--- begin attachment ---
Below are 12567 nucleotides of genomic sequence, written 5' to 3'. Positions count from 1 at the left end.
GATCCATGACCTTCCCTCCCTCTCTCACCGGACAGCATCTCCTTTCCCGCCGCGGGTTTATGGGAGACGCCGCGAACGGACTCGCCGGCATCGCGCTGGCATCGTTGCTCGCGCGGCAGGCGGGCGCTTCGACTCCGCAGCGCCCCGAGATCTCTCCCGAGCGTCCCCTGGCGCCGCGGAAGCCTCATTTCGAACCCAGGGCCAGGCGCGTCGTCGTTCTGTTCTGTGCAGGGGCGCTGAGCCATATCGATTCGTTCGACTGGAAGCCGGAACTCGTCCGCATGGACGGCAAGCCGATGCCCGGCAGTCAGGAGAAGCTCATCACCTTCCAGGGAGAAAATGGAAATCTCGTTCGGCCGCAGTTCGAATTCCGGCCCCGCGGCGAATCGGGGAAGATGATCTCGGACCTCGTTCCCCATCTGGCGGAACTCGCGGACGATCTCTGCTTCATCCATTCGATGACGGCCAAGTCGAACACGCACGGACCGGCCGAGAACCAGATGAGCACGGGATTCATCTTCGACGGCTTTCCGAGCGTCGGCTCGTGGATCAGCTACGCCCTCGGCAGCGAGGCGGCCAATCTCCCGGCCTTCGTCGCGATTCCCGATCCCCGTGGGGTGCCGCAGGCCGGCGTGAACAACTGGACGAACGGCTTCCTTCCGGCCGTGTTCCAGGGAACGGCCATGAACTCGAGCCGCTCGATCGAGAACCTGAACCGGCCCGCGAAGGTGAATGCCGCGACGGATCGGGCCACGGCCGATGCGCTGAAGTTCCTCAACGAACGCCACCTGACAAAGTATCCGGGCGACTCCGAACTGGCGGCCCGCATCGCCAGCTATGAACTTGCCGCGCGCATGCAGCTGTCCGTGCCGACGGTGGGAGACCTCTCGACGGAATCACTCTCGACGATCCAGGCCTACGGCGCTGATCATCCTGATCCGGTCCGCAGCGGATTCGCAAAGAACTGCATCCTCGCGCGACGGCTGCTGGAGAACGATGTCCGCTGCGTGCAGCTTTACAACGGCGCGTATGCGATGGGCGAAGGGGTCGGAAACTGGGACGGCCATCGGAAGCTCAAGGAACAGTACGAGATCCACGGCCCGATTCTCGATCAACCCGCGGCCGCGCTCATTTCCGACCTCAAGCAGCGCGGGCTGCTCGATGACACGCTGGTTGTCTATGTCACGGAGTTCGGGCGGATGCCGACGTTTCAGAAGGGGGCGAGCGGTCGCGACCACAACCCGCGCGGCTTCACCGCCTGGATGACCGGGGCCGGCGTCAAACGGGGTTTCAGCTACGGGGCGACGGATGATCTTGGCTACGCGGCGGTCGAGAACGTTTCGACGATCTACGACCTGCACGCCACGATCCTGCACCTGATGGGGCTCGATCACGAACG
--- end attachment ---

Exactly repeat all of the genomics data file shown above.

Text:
Below are 12567 nucleotides of genomic sequence, written 5' to 3'. Positions count from 1 at the left end.
GATCCATGACCTTCCCTCCCTCTCTCACCGGACAGCATCTCCTTTCCCGCCGCGGGTTTATGGGAGACGCCGCGAACGGACTCGCCGGCATCGCGCTGGCATCGTTGCTCGCGCGGCAGGCGGGCGCTTCGACTCCGCAGCGCCCCGAGATCTCTCCCGAGCGTCCCCTGGCGCCGCGGAAGCCTCATTTCGAACCCAGGGCCAGGCGCGTCGTCGTTCTGTTCTGTGCAGGGGCGCTGAGCCATATCGATTCGTTCGACTGGAAGCCGGAACTCGTCCGCATGGACGGCAAGCCGATGCCCGGCAGTCAGGAGAAGCTCATCACCTTCCAGGGAGAAAATGGAAATCTCGTTCGGCCGCAGTTCGAATTCCGGCCCCGCGGCGAATCGGGGAAGATGATCTCGGACCTCGTTCCCCATCTGGCGGAACTCGCGGACGATCTCTGCTTCATCCATTCGATGACGGCCAAGTCGAACACGCACGGACCGGCCGAGAACCAGATGAGCACGGGATTCATCTTCGACGGCTTTCCGAGCGTCGGCTCGTGGATCAGCTACGCCCTCGGCAGCGAGGCGGCCAATCTCCCGGCCTTCGTCGCGATTCCCGATCCCCGTGGGGTGCCGCAGGCCGGCGTGAACAACTGGACGAACGGCTTCCTTCCGGCCGTGTTCCAGGGAACGGCCATGAACTCGAGCCGCTCGATCGAGAACCTGAACCGGCCCGCGAAGGTGAATGCCGCGACGGATCGGGCCACGGCCGATGCGCTGAAGTTCCTCAACGAACGCCACCTGACAAAGTATCCGGGCGACTCCGAACTGGCGGCCCGCATCGCCAGCTATGAACTTGCCGCGCGCATGCAGCTGTCCGTGCCGACGGTGGGAGACCTCTCGACGGAATCACTCTCGACGATCCAGGCCTACGGCGCTGATCATCCTGATCCGGTCCGCAGCGGATTCGCAAAGAACTGCATCCTCGCGCGACGGCTGCTGGAGAACGATGTCCGCTGCGTGCAGCTTTACAACGGCGCGTATGCGATGGGCGAAGGGGTCGGAAACTGGGACGGCCATCGGAAGCTCAAGGAACAGTACGAGATCCACGGCCCGATTCTCGATCAACCCGCGGCCGCGCTCATTTCCGACCTCAAGCAGCGCGGGCTGCTCGATGACACGCTGGTTGTCTATGTCACGGAGTTCGGGCGGATGCCGACGTTTCAGAAGGGGGCGAGCGGTCGCGACCACAACCCGCGCGGCTTCACCGCCTGGATGACCGGGGCCGGCGTCAAACGGGGTTTCAGCTACGGGGCGACGGATGATCTTGGCTACGCGGCGGTCGAGAACGTTTCGACGATCTACGACCTGCACGCCACGATCCTGCACCTGATGGGGCTCGATCACGAACG